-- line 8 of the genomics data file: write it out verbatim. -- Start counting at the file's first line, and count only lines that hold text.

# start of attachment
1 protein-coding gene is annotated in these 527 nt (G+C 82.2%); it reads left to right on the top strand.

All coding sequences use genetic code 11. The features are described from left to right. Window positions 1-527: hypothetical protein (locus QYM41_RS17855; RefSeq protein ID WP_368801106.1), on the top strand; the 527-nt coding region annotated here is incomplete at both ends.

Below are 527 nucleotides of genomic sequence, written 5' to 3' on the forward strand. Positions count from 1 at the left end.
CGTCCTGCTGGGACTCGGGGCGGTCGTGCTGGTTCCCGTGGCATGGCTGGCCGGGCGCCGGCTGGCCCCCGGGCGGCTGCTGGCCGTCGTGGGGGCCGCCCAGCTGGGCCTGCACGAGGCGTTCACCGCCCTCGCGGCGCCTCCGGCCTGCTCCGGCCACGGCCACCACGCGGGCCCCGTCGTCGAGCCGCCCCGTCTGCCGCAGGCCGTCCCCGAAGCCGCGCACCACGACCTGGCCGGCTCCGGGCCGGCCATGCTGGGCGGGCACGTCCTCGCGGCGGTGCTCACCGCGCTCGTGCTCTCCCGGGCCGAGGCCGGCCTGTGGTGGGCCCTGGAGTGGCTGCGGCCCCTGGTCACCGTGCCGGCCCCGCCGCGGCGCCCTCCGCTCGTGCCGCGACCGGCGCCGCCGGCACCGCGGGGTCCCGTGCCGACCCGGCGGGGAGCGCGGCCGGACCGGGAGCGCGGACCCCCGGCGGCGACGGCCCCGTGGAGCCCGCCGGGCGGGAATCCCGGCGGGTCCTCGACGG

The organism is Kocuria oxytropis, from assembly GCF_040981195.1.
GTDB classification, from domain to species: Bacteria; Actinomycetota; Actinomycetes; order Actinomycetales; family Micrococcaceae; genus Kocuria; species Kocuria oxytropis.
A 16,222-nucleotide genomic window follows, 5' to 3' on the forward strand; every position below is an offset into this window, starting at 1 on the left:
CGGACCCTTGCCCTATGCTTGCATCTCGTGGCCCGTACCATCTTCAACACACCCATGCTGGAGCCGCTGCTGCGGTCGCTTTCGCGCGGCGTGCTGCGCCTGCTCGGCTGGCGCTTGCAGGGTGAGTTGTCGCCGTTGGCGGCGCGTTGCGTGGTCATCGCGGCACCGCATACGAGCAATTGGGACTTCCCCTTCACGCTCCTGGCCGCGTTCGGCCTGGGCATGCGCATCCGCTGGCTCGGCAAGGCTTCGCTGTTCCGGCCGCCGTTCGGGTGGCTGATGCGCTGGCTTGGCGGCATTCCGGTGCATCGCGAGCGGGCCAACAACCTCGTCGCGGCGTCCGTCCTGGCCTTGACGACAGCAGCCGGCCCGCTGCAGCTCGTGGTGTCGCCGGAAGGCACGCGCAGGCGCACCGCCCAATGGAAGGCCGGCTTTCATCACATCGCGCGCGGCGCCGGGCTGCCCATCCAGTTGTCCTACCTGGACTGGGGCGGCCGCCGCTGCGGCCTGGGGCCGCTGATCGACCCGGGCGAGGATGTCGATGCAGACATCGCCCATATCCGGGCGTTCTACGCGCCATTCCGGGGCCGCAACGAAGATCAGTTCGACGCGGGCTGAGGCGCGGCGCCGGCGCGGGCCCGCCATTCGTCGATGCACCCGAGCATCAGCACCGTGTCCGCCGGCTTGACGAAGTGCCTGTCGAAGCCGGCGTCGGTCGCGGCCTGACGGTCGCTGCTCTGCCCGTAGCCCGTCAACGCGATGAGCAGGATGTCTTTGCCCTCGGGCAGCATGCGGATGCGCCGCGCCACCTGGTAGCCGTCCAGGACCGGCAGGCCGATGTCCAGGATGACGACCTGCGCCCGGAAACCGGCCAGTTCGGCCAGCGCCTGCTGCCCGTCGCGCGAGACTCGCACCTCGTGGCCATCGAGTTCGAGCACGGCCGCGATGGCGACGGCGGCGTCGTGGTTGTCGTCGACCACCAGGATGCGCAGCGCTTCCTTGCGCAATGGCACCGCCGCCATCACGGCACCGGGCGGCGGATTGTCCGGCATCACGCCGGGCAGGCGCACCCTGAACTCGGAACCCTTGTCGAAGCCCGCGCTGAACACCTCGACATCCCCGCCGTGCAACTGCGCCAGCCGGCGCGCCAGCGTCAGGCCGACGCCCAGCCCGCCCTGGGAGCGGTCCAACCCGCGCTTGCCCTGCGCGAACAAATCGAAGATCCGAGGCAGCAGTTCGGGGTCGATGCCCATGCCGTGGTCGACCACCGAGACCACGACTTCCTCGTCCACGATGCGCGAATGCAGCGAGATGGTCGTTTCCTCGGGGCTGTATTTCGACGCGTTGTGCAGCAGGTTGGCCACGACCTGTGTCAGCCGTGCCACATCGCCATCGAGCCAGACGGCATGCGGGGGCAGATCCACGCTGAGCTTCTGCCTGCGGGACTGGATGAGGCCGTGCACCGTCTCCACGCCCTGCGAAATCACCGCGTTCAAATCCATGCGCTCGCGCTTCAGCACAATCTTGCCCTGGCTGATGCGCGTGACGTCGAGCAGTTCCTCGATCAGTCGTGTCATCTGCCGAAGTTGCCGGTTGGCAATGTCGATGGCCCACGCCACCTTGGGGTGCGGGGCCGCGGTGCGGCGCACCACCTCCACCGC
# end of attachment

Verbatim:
CGGACCCTTGCCCTATGCTTGCATCTCGTGGCCCGTACCATCTTCAACACACCCATGCTGGAGCCGCTGCTGCGGTCGCTTTCGCGCGGCGTGCTGCGCCTGCTCGGCTGGCGCTTGCAGGGTGAGTTGTCGCCGTTGGCGGCGCGTTGCGTGGTCATCGCGGCACCGCATACGAGCAATTGGGACTTCCCCTTCACGCTCCTGGCCGCGTTCGGCCTGGGCATGCGCATCCGCTGGCTCGGCAAGGCTTCGCTGTTCCGGCCGCCGTTCGGGTGGCTGATGCGCTGGCTTGGCGGCATTCCGGTGCATCGCGAGCGGGCCAACAACCTCGTCGCGGCGTCCGTCCTGGCCTTGACGACAGCAGCCGGCCCGCTGCAGCTCGTGGTGTCGCCGGAAGGCACGCGCAGGCGCACCGCCCAATGGAAGGCCGGCTTTCATCACATCGCGCGCGGCGCCGGGCTGCCCATCCAGTTGTCCTACCTGGACTGGGGCGGCCGCCGCTGCGGCCTGGGGCCGCTGATCGACCCGGGCGAGGATGTCGATGCAGACATCGCCCATATCCGGGCGTTCTACGCGCCATTCCGGGGCCGCAACGAAGATCAGTTCGACGCGGGCTGAGGCGCGGCGCCGGCGCGGGCCCGCCATTCGTCGATGCACCCGAGCATCAGCACCGTGTCCGCCGGCTTGACGAAGTGCCTGTCGAAGCCGGCGTCGGTCGCGGCCTGACGGTCGCTGCTCTGCCCGTAGCCCGTCAACGCGATGAGCAGGATGTCTTTGCCCTCGGGCAGCATGCGGATGCGCCGCGCCACCTGGTAGCCGTCCAGGACCGGCAGGCCGATGTCCAGGATGACGACCTGCGCCCGGAAACCGGCCAGTTCGGCCAGCGCCTGCTGCCCGTCGCGCGAGACTCGCACCTCGTGGCCATCGAGTTCGAGCACGGCCGCGATGGCGACGGCGGCGTCGTGGTTGTCGTCGACCACCAGGATGCGCAGCGCTTCCTTGCGCAATGGCACCGCCGCCATCACGGCACCGGGCGGCGGATTGTCCGGCATCACGCCGGGCAGGCGCACCCTGAACTCGGAACCCTTGTCGAAGCCCGCGCTGAACACCTCGACATCCCCGCCGTGCAACTGCGCCAGCCGGCGCGCCAGCGTCAGGCCGACGCCCAGCCCGCCCTGGGAGCGGTCCAACCCGCGCTTGCCCTGCGCGAACAAATCGAAGATCCGAGGCAGCAGTTCGGGGTCGATGCCCATGCCGTGGTCGACCACCGAGACCACGACTTCCTCGTCCACGATGCGCGAATGCAGCGAGATGGTCGTTTCCTCGGGGCTGTATTTCGACGCGTTGTGCAGCAGGTTGGCCACGACCTGTGTCAGCCGTGCCACATCGCCATCGAGCCAGACGGCATGCGGGGGCAGATCCACGCTGAGCTTCTGCCTGCGGGACTGGATGAGGCCGTGCACCGTCTCCACGCCCTGCGAAATCACCGCGTTCAAATCCATGCGCTCGCGCTTCAGCACAATCTTGCCCTGGCTGATGCGCGTGACGTCGAGCAGTTCCTCGATCAGTCGTGTCATCTGCCGAAGTTGCCGGTTGGCAATGTCGATGGCCCACGCCACCTTGGGGTGCGGGGCCGCGGTGCGGCGCACCACCTCCACCGC